There were unsettling echoes of the French Revolution of 1789-99 as our cricketers were pelted with tomatoes as they left Lords cricket ground on Sunday. The common people of France pelted feudal aristocrats and corrupt priests with rotting fruit and vegetables as they were carried in the tumbrel to their appointment with Madame Guillotine.
Nobody is going to have the heads from our cricketers or their manager, but the image of a jeering, booing crowd, most of them Pakistanis, is going to endure. A clearer picture is beginning to emerge of where “our boys” might stand vis-a-vis British law.
The UK Gambling Act of 2005 states that anybody who cheats, attempts to cheat or assists another person to cheat at gambling is liable to be sentenced to a maximum of two years in prison as well as a fine of 5,000 pounds. One of our countrymen who played for Essex, Danish Kaneria, was arrested under this Act in May after a police investigation into betting irregularities. He is due in court on Sept 15. Additionally, charges may be brought under the Fraud Act of 2006–our cricketers may be in trouble beyond their worst imaginings.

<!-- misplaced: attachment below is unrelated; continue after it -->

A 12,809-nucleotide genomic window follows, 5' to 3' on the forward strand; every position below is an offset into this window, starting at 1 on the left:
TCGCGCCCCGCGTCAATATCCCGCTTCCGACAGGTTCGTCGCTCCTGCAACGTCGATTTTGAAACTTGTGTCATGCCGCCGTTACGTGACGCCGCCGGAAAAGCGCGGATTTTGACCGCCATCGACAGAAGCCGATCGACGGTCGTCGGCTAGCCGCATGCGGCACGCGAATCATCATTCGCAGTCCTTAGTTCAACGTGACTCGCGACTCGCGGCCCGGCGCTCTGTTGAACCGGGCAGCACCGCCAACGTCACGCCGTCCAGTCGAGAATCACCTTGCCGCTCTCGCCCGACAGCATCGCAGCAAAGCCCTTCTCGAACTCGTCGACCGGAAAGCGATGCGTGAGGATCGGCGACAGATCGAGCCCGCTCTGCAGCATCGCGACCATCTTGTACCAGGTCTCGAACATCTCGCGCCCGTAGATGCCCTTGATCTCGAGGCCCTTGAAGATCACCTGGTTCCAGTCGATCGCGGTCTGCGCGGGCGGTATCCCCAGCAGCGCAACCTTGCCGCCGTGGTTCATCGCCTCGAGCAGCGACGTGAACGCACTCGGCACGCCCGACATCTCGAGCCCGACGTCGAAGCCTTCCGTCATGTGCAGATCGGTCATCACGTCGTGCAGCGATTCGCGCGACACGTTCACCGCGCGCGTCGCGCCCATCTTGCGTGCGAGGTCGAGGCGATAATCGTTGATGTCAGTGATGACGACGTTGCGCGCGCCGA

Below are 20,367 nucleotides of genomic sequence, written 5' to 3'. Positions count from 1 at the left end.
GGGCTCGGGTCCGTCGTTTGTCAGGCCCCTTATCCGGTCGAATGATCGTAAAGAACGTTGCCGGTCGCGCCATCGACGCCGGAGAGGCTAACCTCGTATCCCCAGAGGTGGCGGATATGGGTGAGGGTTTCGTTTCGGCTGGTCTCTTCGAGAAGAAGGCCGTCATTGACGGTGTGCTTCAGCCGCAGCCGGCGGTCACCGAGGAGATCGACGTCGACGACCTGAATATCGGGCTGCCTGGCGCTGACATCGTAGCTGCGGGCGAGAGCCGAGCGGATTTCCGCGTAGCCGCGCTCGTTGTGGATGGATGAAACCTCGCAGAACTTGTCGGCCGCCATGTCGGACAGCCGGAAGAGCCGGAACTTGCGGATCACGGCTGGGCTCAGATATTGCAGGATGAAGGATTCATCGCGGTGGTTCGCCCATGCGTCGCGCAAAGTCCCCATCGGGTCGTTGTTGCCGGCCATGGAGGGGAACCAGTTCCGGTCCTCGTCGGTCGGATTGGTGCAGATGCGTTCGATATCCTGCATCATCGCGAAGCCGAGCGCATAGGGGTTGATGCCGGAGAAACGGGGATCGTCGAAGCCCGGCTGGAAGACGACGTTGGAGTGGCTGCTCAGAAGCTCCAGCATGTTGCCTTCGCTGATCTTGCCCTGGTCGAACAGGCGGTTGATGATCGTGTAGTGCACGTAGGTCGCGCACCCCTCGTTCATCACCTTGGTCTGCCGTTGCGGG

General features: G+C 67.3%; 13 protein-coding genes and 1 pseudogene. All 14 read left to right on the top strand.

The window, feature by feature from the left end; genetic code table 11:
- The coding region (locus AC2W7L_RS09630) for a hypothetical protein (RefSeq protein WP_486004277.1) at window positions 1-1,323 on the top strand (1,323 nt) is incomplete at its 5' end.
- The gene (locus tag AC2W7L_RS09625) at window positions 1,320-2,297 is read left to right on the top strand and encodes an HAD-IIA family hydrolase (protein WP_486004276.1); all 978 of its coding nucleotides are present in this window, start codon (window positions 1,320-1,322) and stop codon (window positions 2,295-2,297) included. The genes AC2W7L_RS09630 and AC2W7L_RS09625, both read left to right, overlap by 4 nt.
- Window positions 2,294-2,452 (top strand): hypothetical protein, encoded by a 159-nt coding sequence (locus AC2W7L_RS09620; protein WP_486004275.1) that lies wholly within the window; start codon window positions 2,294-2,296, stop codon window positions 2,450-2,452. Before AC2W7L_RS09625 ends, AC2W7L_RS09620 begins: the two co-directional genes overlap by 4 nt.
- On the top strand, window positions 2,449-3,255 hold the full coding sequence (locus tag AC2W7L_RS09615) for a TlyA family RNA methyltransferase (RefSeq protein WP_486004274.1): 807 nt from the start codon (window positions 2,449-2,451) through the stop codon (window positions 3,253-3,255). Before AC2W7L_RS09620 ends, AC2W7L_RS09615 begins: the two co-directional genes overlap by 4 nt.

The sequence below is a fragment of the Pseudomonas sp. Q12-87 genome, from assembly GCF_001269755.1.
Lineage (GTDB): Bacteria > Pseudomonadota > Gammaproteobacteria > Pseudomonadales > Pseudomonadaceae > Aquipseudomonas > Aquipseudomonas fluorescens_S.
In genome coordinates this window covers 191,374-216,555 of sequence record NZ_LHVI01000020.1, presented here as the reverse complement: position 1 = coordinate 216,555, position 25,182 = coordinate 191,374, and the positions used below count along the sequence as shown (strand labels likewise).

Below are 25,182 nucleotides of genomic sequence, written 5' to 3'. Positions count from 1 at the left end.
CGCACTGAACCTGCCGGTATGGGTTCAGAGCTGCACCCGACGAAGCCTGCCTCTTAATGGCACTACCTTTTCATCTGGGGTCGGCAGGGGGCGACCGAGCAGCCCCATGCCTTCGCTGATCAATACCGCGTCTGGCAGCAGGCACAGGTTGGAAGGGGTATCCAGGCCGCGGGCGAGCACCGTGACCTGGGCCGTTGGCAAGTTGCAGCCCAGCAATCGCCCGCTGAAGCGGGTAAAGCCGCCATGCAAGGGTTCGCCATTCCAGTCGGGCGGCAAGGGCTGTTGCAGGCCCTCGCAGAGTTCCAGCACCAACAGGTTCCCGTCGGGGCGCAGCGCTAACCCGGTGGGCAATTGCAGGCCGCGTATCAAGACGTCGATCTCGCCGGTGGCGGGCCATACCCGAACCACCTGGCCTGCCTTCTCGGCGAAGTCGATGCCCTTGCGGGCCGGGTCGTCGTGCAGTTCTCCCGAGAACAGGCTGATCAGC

Latest reports on Monday in The Independent state that large sums of money, far beyond the daily allowances paid to players, were found in the rooms of some players. If the numbers on the notes now found correspond with the numbers of the notes paid to the fixer by The News of the World, then matters begin to look very grave indeed.
Whether they are eventually charged or found guilty is in a sense immaterial. The damage is done, and we may see what is unfolding in the UK as a metaphor for Pakistan as a whole. Weak management, lack of self-control or moral values at an individual level, institutionalised corruption, a default response when confronted with unpleasant realities to lie or obfuscate–this is how the world sees us, and not just the cricketers. Not everybody is a cricket fan, but billions are fans of some sport or another.
And all sports have rules. The rules are there to maintain fair play and regulate the behaviour of those involved–not unlike a constitution or a body of civil law. Games are themselves microcosms of government. Some governments play fair, others don’t. If our cricketers are the yardstick by which we measure ourselves, then we as a nation would appear to have fixed our own side to lose.
In France, factors in the masses’ rising up were, poverty, starvation, resentment against feudal rule and the conspicuous consumption of the nobility, among others. Does this ring any bells? If not, then we may be in an even bigger mess than we thought we were.